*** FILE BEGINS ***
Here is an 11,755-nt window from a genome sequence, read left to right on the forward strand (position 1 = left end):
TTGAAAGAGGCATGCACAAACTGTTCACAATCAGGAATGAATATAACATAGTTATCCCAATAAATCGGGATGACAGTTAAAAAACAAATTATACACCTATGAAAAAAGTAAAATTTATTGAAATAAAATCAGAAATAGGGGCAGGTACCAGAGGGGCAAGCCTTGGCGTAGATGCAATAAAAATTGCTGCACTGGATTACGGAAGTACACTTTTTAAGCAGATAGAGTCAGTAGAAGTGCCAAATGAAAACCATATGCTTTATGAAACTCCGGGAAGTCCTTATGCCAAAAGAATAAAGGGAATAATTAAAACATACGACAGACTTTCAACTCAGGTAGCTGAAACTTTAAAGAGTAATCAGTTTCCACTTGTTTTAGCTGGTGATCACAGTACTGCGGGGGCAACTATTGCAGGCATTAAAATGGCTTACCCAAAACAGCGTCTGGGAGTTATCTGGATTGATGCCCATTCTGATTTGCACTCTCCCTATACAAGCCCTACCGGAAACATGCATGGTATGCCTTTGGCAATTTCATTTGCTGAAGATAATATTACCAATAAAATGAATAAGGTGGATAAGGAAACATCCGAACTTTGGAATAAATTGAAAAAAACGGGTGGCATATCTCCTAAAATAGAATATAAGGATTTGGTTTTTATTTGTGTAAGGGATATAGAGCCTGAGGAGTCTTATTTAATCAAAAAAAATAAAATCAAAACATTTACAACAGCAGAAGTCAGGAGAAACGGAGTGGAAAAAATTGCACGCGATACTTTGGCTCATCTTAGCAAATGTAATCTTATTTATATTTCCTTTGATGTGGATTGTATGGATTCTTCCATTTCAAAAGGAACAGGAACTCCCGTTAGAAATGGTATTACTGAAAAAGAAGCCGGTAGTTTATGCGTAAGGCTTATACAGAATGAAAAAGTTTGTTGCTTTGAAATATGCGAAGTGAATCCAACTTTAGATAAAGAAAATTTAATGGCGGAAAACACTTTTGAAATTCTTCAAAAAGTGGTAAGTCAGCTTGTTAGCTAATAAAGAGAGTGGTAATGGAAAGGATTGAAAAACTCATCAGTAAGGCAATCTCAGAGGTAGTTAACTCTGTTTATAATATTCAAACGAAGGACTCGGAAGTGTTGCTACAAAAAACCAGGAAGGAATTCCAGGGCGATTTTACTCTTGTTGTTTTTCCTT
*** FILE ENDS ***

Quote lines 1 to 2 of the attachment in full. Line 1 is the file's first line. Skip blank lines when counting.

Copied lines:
Here is an 11,755-nt window from a genome sequence, read left to right on the forward strand (position 1 = left end):
TTGAAAGAGGCATGCACAAACTGTTCACAATCAGGAATGAATATAACATAGTTATCCCAATAAATCGGGATGACAGTTAAAAAACAAATTATACACCTATGAAAAAAGTAAAATTTATTGAAATAAAATCAGAAATAGGGGCAGGTACCAGAGGGGCAAGCCTTGGCGTAGATGCAATAAAAATTGCTGCACTGGATTACGGAAGTACACTTTTTAAGCAGATAGAGTCAGTAGAAGTGCCAAATGAAAACCATATGCTTTATGAAACTCCGGGAAGTCCTTATGCCAAAAGAATAAAGGGAATAATTAAAACATACGACAGACTTTCAACTCAGGTAGCTGAAACTTTAAAGAGTAATCAGTTTCCACTTGTTTTAGCTGGTGATCACAGTACTGCGGGGGCAACTATTGCAGGCATTAAAATGGCTTACCCAAAACAGCGTCTGGGAGTTATCTGGATTGATGCCCATTCTGATTTGCACTCTCCCTATACAAGCCCTACCGGAAACATGCATGGTATGCCTTTGGCAATTTCATTTGCTGAAGATAATATTACCAATAAAATGAATAAGGTGGATAAGGAAACATCCGAACTTTGGAATAAATTGAAAAAAACGGGTGGCATATCTCCTAAAATAGAATATAAGGATTTGGTTTTTATTTGTGTAAGGGATATAGAGCCTGAGGAGTCTTATTTAATCAAAAAAAATAAAATCAAAACATTTACAACAGCAGAAGTCAGGAGAAACGGAGTGGAAAAAATTGCACGCGATACTTTGGCTCATCTTAGCAAATGTAATCTTATTTATATTTCCTTTGATGTGGATTGTATGGATTCTTCCATTTCAAAAGGAACAGGAACTCCCGTTAGAAATGGTATTACTGAAAAAGAAGCCGGTAGTTTATGCGTAAGGCTTATACAGAATGAAAAAGTTTGTTGCTTTGAAATATGCGAAGTGAATCCAACTTTAGATAAAGAAAATTTAATGGCGGAAAACACTTTTGAAATTCTTCAAAAAGTGGTAAGTCAGCTTGTTAGCTAATAAAGAGAGTGGTAATGGAAAGGATTGAAAAACTCATCAGTAAGGCAATCTCAGAGGTAGTTAACTCTGTTTATAATATTCAAACGAAGGACTCGGAAGTGTTGCTACAAAAAACCAGGAAGGAATTCCAGGGCGATTTTACTCTTGTTGTTTTTCCTT